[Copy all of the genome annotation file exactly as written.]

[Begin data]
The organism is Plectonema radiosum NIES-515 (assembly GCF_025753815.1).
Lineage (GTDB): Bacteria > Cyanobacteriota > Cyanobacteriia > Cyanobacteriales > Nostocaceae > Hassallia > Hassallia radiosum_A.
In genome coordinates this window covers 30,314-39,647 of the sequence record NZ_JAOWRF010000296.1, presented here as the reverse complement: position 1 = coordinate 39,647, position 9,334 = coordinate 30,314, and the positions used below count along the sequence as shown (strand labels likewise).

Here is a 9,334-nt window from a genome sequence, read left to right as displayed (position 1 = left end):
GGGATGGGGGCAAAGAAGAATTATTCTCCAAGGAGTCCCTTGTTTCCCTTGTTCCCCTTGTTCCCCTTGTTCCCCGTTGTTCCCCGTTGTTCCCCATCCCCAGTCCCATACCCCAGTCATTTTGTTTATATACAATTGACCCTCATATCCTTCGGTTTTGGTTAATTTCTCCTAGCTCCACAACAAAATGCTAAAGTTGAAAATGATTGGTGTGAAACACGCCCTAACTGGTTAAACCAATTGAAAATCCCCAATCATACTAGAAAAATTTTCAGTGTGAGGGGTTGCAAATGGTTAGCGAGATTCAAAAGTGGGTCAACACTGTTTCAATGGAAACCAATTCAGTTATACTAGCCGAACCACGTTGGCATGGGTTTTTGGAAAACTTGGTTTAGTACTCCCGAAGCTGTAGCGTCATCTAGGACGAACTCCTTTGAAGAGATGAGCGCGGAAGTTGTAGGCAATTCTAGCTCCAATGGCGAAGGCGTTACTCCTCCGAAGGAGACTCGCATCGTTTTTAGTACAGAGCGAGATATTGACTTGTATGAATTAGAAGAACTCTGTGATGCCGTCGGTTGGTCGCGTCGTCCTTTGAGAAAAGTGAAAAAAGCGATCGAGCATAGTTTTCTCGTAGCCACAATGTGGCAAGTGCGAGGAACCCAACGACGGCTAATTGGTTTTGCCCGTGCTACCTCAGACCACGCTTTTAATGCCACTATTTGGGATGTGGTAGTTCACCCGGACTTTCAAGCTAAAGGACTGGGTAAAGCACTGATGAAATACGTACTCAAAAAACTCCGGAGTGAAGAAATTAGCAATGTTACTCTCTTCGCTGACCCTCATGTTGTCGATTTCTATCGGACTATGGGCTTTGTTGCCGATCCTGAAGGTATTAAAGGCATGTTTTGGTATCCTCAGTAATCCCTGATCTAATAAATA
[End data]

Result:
The organism is Plectonema radiosum NIES-515 (assembly GCF_025753815.1).
Lineage (GTDB): Bacteria > Cyanobacteriota > Cyanobacteriia > Cyanobacteriales > Nostocaceae > Hassallia > Hassallia radiosum_A.
In genome coordinates this window covers 30,314-39,647 of the sequence record NZ_JAOWRF010000296.1, presented here as the reverse complement: position 1 = coordinate 39,647, position 9,334 = coordinate 30,314, and the positions used below count along the sequence as shown (strand labels likewise).

Here is a 9,334-nt window from a genome sequence, read left to right as displayed (position 1 = left end):
GGGATGGGGGCAAAGAAGAATTATTCTCCAAGGAGTCCCTTGTTTCCCTTGTTCCCCTTGTTCCCCTTGTTCCCCGTTGTTCCCCGTTGTTCCCCATCCCCAGTCCCATACCCCAGTCATTTTGTTTATATACAATTGACCCTCATATCCTTCGGTTTTGGTTAATTTCTCCTAGCTCCACAACAAAATGCTAAAGTTGAAAATGATTGGTGTGAAACACGCCCTAACTGGTTAAACCAATTGAAAATCCCCAATCATACTAGAAAAATTTTCAGTGTGAGGGGTTGCAAATGGTTAGCGAGATTCAAAAGTGGGTCAACACTGTTTCAATGGAAACCAATTCAGTTATACTAGCCGAACCACGTTGGCATGGGTTTTTGGAAAACTTGGTTTAGTACTCCCGAAGCTGTAGCGTCATCTAGGACGAACTCCTTTGAAGAGATGAGCGCGGAAGTTGTAGGCAATTCTAGCTCCAATGGCGAAGGCGTTACTCCTCCGAAGGAGACTCGCATCGTTTTTAGTACAGAGCGAGATATTGACTTGTATGAATTAGAAGAACTCTGTGATGCCGTCGGTTGGTCGCGTCGTCCTTTGAGAAAAGTGAAAAAAGCGATCGAGCATAGTTTTCTCGTAGCCACAATGTGGCAAGTGCGAGGAACCCAACGACGGCTAATTGGTTTTGCCCGTGCTACCTCAGACCACGCTTTTAATGCCACTATTTGGGATGTGGTAGTTCACCCGGACTTTCAAGCTAAAGGACTGGGTAAAGCACTGATGAAATACGTACTCAAAAAACTCCGGAGTGAAGAAATTAGCAATGTTACTCTCTTCGCTGACCCTCATGTTGTCGATTTCTATCGGACTATGGGCTTTGTTGCCGATCCTGAAGGTATTAAAGGCATGTTTTGGTATCCTCAGTAATCCCTGATCTAATAAATA